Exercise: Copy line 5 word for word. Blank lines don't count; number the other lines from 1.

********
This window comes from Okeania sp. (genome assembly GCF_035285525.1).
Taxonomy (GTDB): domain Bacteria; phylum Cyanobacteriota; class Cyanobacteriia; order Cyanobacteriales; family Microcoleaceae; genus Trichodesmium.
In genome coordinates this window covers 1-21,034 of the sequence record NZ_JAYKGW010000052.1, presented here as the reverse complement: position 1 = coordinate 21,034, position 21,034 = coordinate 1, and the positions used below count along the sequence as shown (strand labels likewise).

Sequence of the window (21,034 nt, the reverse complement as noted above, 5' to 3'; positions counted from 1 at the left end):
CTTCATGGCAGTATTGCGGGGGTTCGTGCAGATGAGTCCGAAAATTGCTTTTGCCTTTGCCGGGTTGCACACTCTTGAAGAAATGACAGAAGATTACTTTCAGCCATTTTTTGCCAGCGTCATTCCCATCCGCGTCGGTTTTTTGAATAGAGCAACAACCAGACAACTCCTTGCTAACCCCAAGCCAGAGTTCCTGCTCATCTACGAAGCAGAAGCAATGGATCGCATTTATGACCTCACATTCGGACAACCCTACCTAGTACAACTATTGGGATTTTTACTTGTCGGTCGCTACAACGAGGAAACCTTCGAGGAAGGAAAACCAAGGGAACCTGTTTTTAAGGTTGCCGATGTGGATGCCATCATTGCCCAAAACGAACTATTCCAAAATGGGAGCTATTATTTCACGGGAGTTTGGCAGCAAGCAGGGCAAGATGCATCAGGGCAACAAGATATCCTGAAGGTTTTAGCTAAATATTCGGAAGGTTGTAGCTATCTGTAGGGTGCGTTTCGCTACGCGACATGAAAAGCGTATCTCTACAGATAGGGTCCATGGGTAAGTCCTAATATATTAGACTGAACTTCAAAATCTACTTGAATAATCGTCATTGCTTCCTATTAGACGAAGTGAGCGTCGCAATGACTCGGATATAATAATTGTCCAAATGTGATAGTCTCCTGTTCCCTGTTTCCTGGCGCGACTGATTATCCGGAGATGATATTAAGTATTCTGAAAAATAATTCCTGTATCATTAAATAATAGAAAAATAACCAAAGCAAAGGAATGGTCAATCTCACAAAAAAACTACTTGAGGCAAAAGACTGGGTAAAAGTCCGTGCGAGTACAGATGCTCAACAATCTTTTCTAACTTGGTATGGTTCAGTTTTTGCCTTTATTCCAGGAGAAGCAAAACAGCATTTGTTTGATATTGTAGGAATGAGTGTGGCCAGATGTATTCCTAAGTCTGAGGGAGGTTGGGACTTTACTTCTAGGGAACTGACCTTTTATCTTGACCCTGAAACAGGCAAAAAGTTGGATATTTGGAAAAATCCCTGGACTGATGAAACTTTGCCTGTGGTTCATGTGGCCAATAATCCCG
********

CTTCATGGCAGTATTGCGGGGGTTCGTGCAGATGAGTCCGAAAATTGCTTTTGCCTTTGCCGGGTTGCACACTCTTGAAGAAATGACAGAAGATTACTTTCAGCCATTTTTTGCCAGCGTCATTCCCATCCGCGTCGGTTTTTTGAATAGAGCAACAACCAGACAACTCCTTGCTAACCCCAAGCCAGAGTTCCTGCTCATCTACGAAGCAGAAGCAATGGATCGCATTTATGACCTCACATTCGGACAACCCTACCTAGTACAACTATTGGGATTTTTACTTGTCGGTCGCTACAACGAGGAAACCTTCGAGGAAGGAAAACCAAGGGAACCTGTTTTTAAGGTTGCCGATGTGGATGCCATCATTGCCCAAAACGAACTATTCCAAAATGGGAGCTATTATTTCACGGGAGTTTGGCAGCAAGCAGGGCAAGATGCATCAGGGCAACAAGATATCCTGAAGGTTTTAGCTAAATATTCGGAAGGTTGTAGCTATCTGTAGGGTGCGTTTCGCTACGCGACATGAAAAGCGTATCTCTACAGATAGGGTCCATGGGTAAGTCCTAATATATTAGACTGAACTTCAAAATCTACTTGAATAATCGTCATTGCTTCCTATTAGACGAAGTGAGCGTCGCAATGACTCGGATATAATAATTGTCCAAATGTGATAGTCTCCTGTTCCCTGTTTCCTGGCGCGACTGATTATCCGGAGATGATATTAAGTATTCTGAAAAATAATTCCTGTATCATTAAATAATAGAAAAATAACCAAAGCAAAGGAATGGTCAATCTCACAAAAAAACTACTTGAGGCAAAAGACTGGGTAAAAGTCCGTGCGAGTACAGATGCTCAACAATCTTTTCTAACTTGGTATGGTTCAGTTTTTGCCTTTATTCCAGGAGAAGCAAAACAGCATTTGTTTGATATTGTAGGAATGAGTGTGGCCAGATGTATTCCTAAGTCTGAGGGAGGTTGGGACTTTACTTCTAGGGAACTGACCTTTTATCTTGACCCTGAAACAGGCAAAAAGTTGGATATTTGGAAAAATCCCTGGACTGATGAAACTTTGCCTGTGGTTCATGTGGCCAATAATCCCG